Further purification and better diffraction data will ultimately enable structural characterization at the atomic level.

Research opens the door to detailed characterization of other membrane proteins, which could eventually end up in drugs effective in controlling hypertension and a wide range of other medical conditions.

“A major goal is to develop breakthrough drugs based on ANP and its target receptor in man to treat high blood pressure, heart failure as well as obesity,” Burnett said. “The work done by the ASU and Mayo teams and reported in Scientific Reviews is helping to crack the magic formula of the receptor target and will accelerate the development of new drugs and truly help customers around the world.”

Petra Fromme, director of the Heart for Utilized Structural Discovery, who is the lead author of this study and served as Zhang’s thesis supervisor, is excited about the high impact of this work.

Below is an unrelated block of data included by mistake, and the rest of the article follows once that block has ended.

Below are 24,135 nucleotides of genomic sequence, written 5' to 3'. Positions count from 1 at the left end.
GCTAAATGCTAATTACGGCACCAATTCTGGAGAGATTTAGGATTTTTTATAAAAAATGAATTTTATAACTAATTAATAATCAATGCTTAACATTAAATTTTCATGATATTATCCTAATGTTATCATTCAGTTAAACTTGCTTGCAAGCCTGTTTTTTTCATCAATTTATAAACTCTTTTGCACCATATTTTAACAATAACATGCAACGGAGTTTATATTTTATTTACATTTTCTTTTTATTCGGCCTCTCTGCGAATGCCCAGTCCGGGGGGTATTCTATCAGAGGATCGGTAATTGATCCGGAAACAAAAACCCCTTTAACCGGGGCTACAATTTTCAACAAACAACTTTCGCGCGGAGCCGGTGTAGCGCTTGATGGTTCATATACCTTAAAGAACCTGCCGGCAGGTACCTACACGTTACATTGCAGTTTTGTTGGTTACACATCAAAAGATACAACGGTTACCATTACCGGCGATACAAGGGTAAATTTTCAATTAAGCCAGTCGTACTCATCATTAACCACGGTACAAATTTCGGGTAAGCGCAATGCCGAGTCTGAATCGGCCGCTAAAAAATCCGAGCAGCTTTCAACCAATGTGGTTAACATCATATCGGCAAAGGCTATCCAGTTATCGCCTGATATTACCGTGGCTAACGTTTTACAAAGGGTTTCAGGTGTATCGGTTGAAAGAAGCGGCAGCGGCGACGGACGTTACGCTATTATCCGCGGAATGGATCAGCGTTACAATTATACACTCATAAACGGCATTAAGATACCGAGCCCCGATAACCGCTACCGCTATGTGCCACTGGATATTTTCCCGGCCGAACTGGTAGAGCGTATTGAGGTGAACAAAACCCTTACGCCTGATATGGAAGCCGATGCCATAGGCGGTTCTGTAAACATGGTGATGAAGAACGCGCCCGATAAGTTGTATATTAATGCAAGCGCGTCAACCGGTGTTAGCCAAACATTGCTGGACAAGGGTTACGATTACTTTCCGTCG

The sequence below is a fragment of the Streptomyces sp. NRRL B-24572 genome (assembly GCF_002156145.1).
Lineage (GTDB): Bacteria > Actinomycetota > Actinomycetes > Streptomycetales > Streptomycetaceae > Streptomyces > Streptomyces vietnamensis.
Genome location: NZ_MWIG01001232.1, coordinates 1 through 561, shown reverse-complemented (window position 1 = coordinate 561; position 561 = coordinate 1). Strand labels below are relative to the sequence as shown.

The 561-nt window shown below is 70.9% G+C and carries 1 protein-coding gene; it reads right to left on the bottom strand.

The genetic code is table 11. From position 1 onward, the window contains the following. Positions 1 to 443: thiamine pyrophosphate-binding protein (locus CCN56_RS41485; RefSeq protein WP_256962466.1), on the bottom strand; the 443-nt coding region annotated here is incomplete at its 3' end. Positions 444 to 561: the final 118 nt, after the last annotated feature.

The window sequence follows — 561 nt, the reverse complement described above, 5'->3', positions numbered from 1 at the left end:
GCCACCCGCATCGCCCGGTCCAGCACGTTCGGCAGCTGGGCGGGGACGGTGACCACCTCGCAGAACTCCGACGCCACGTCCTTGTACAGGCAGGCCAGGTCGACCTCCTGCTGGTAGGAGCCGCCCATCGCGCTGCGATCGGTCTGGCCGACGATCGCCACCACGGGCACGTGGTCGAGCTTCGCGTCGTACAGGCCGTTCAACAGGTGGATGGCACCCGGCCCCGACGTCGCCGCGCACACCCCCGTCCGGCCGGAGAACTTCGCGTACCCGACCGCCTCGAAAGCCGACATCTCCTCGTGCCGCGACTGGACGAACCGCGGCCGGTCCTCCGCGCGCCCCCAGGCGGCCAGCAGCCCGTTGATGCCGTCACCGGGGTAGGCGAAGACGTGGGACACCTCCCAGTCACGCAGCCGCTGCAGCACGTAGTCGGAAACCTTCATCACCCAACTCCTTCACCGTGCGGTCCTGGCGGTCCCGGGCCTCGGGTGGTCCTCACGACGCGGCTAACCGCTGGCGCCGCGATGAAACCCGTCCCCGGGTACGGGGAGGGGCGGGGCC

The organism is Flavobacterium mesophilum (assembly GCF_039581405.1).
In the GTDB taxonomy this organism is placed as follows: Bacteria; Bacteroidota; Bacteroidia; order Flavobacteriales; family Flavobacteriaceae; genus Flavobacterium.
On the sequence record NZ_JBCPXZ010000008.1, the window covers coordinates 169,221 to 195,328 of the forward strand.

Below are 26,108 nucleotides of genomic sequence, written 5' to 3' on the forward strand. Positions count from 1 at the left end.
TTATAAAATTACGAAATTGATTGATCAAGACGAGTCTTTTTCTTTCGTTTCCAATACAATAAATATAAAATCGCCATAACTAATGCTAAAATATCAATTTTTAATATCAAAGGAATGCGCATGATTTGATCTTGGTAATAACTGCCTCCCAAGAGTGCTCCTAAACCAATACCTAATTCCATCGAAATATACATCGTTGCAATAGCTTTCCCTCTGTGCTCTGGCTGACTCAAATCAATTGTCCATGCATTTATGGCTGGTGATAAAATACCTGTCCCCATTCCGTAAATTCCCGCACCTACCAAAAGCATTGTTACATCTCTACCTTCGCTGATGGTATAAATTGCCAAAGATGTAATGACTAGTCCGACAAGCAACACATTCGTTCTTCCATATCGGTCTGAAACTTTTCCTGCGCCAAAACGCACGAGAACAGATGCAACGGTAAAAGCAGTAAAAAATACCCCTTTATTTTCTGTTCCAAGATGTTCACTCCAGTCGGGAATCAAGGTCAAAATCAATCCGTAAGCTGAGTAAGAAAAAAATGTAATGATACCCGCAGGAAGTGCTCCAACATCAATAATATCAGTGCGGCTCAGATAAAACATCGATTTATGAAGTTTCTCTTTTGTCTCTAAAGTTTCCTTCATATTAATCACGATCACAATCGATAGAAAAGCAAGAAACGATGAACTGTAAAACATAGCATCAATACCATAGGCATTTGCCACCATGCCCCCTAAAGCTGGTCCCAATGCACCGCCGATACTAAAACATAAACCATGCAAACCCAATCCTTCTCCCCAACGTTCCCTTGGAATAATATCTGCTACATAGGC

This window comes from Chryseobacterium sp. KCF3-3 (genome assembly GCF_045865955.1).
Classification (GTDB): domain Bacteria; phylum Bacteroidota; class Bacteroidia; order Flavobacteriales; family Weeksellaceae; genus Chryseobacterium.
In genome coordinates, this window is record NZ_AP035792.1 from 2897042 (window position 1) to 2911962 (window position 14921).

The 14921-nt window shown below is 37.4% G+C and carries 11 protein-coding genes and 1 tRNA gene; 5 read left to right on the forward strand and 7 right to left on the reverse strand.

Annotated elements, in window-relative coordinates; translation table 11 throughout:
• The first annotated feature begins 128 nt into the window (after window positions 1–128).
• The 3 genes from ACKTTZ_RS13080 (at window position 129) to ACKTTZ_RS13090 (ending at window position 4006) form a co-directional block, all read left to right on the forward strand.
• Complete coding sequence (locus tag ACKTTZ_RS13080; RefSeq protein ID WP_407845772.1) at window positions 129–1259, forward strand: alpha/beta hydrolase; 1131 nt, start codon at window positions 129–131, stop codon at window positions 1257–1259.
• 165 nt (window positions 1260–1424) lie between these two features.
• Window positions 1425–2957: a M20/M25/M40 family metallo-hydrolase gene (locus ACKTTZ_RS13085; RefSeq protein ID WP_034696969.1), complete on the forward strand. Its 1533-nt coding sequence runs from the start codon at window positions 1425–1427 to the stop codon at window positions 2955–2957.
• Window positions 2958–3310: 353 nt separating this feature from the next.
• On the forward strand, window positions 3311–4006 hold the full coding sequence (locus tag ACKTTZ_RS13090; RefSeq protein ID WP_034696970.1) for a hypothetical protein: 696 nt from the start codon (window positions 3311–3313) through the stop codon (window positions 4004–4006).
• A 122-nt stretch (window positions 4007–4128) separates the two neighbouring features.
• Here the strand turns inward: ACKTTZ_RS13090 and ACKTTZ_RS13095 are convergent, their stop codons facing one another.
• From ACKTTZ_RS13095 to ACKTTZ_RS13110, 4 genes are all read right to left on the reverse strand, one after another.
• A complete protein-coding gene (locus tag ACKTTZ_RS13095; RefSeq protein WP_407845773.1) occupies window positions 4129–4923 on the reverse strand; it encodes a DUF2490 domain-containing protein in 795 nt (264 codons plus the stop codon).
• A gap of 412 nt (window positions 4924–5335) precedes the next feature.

“Metabolic diseases are one of the most significant health threats in the 21 century, with diabetes, high blood pressure and heart disease killing millions of people each year – and the numbers are rising. Work on the pGC-A receptor has the potential to develop an effective drug that reduces symptoms without serious side effects,” she said.

This project was supported by an award to JCB and PF from the Mayo/ASU Structural Biology Alliance and the Biodesign Center for Utilized Structural Discovery at Arizona Condition University. a US Department of Energy (DOE) Office of Science User Setup operated for the DOE Office of Science by Argonne National Laboratory under Contract No. DE-AC02-06CH11357.

The research was carried out with the generous assistance of the Center Biodesign for innovations in e-medicine t from the Custom Diagnosis Center.